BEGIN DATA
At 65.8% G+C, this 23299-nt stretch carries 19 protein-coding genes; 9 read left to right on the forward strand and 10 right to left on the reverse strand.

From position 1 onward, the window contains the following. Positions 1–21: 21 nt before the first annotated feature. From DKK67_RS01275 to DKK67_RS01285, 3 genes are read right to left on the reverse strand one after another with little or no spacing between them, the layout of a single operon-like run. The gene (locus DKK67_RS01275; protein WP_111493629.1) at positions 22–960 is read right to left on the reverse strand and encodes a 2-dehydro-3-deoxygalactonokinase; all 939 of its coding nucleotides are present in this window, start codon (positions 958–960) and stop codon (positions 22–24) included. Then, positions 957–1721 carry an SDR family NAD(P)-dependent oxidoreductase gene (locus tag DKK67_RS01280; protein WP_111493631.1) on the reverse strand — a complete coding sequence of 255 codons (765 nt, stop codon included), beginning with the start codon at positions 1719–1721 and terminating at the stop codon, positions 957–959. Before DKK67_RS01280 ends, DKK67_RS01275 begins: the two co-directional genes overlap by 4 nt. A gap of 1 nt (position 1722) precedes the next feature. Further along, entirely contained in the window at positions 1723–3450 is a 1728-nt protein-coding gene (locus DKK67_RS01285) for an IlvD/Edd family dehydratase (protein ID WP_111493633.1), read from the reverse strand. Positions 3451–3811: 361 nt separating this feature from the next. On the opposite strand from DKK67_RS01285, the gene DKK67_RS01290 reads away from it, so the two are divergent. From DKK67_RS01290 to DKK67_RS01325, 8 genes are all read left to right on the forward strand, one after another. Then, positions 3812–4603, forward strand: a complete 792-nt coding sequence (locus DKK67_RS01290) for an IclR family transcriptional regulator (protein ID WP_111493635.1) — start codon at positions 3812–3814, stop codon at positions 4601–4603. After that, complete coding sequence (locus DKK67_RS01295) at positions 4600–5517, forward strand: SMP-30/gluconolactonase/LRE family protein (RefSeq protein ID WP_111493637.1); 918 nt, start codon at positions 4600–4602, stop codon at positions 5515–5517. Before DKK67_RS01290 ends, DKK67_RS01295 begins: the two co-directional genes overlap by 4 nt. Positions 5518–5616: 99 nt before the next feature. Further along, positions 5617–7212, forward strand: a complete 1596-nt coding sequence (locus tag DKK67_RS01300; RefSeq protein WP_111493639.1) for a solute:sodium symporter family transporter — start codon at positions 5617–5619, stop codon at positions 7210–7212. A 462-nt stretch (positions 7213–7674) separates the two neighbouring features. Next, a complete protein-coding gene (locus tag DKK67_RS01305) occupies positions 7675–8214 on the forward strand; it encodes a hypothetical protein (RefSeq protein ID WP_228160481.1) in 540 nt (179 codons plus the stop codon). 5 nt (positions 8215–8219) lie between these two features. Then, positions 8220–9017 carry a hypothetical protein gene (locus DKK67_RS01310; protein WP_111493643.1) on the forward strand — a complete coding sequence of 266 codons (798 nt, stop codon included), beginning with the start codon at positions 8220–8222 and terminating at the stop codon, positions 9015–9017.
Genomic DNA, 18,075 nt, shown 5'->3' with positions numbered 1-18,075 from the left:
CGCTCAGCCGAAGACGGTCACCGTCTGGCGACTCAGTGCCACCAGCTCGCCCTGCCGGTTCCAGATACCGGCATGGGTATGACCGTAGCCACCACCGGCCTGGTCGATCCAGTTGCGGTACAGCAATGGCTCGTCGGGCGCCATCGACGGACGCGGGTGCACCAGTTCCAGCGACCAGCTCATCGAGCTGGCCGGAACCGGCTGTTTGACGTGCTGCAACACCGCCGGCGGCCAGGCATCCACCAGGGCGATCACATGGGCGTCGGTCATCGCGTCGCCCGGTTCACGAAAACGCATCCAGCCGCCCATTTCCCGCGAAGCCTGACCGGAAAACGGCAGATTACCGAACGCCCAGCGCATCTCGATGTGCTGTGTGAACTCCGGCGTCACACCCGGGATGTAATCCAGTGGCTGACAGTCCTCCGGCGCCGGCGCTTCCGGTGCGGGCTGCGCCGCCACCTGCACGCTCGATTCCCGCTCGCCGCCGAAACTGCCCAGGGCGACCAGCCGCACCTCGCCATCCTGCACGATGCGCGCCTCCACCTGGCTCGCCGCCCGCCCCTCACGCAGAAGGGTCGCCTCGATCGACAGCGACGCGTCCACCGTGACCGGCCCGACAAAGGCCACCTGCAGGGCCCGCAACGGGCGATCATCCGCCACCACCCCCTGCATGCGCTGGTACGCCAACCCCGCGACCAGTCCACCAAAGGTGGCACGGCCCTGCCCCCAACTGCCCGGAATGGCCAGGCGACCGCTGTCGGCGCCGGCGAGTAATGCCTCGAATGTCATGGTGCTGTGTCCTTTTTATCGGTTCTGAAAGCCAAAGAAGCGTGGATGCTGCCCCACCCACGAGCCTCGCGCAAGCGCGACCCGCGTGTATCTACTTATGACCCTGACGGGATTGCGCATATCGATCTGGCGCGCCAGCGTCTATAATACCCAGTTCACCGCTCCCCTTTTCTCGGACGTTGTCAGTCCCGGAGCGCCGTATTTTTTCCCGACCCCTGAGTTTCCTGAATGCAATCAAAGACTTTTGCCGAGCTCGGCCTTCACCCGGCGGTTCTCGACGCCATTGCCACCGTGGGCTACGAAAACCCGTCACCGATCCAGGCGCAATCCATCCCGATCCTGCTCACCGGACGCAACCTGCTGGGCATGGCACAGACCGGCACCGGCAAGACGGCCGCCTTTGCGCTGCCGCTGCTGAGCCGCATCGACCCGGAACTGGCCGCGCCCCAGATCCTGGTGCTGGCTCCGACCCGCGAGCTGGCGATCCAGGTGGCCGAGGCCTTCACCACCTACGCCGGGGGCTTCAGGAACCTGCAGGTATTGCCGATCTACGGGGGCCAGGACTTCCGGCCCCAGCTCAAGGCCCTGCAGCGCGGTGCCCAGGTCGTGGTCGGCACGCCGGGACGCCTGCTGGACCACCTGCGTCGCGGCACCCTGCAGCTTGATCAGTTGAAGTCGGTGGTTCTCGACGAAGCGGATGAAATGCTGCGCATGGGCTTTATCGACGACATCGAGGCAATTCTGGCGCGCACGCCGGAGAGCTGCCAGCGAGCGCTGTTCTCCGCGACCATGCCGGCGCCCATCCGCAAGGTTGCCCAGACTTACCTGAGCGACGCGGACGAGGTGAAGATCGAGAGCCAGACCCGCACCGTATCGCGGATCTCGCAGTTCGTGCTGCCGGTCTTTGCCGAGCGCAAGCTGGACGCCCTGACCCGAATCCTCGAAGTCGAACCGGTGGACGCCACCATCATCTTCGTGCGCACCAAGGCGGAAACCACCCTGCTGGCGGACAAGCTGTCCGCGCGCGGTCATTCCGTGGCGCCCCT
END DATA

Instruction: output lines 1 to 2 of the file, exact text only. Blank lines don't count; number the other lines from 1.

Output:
At 65.8% G+C, this 23299-nt stretch carries 19 protein-coding genes; 9 read left to right on the forward strand and 10 right to left on the reverse strand.

From position 1 onward, the window contains the following. Positions 1–21: 21 nt before the first annotated feature. From DKK67_RS01275 to DKK67_RS01285, 3 genes are read right to left on the reverse strand one after another with little or no spacing between them, the layout of a single operon-like run. The gene (locus DKK67_RS01275; protein WP_111493629.1) at positions 22–960 is read right to left on the reverse strand and encodes a 2-dehydro-3-deoxygalactonokinase; all 939 of its coding nucleotides are present in this window, start codon (positions 958–960) and stop codon (positions 22–24) included. Then, positions 957–1721 carry an SDR family NAD(P)-dependent oxidoreductase gene (locus tag DKK67_RS01280; protein WP_111493631.1) on the reverse strand — a complete coding sequence of 255 codons (765 nt, stop codon included), beginning with the start codon at positions 1719–1721 and terminating at the stop codon, positions 957–959. Before DKK67_RS01280 ends, DKK67_RS01275 begins: the two co-directional genes overlap by 4 nt. A gap of 1 nt (position 1722) precedes the next feature. Further along, entirely contained in the window at positions 1723–3450 is a 1728-nt protein-coding gene (locus DKK67_RS01285) for an IlvD/Edd family dehydratase (protein ID WP_111493633.1), read from the reverse strand. Positions 3451–3811: 361 nt separating this feature from the next. On the opposite strand from DKK67_RS01285, the gene DKK67_RS01290 reads away from it, so the two are divergent. From DKK67_RS01290 to DKK67_RS01325, 8 genes are all read left to right on the forward strand, one after another. Then, positions 3812–4603, forward strand: a complete 792-nt coding sequence (locus DKK67_RS01290) for an IclR family transcriptional regulator (protein ID WP_111493635.1) — start codon at positions 3812–3814, stop codon at positions 4601–4603. After that, complete coding sequence (locus DKK67_RS01295) at positions 4600–5517, forward strand: SMP-30/gluconolactonase/LRE family protein (RefSeq protein ID WP_111493637.1); 918 nt, start codon at positions 4600–4602, stop codon at positions 5515–5517. Before DKK67_RS01290 ends, DKK67_RS01295 begins: the two co-directional genes overlap by 4 nt. Positions 5518–5616: 99 nt before the next feature. Further along, positions 5617–7212, forward strand: a complete 1596-nt coding sequence (locus tag DKK67_RS01300; RefSeq protein WP_111493639.1) for a solute:sodium symporter family transporter — start codon at positions 5617–5619, stop codon at positions 7210–7212. A 462-nt stretch (positions 7213–7674) separates the two neighbouring features. Next, a complete protein-coding gene (locus tag DKK67_RS01305) occupies positions 7675–8214 on the forward strand; it encodes a hypothetical protein (RefSeq protein ID WP_228160481.1) in 540 nt (179 codons plus the stop codon). 5 nt (positions 8215–8219) lie between these two features. Then, positions 8220–9017 carry a hypothetical protein gene (locus DKK67_RS01310; protein WP_111493643.1) on the forward strand — a complete coding sequence of 266 codons (798 nt, stop codon included), beginning with the start codon at positions 8220–8222 and terminating at the stop codon, positions 9015–9017.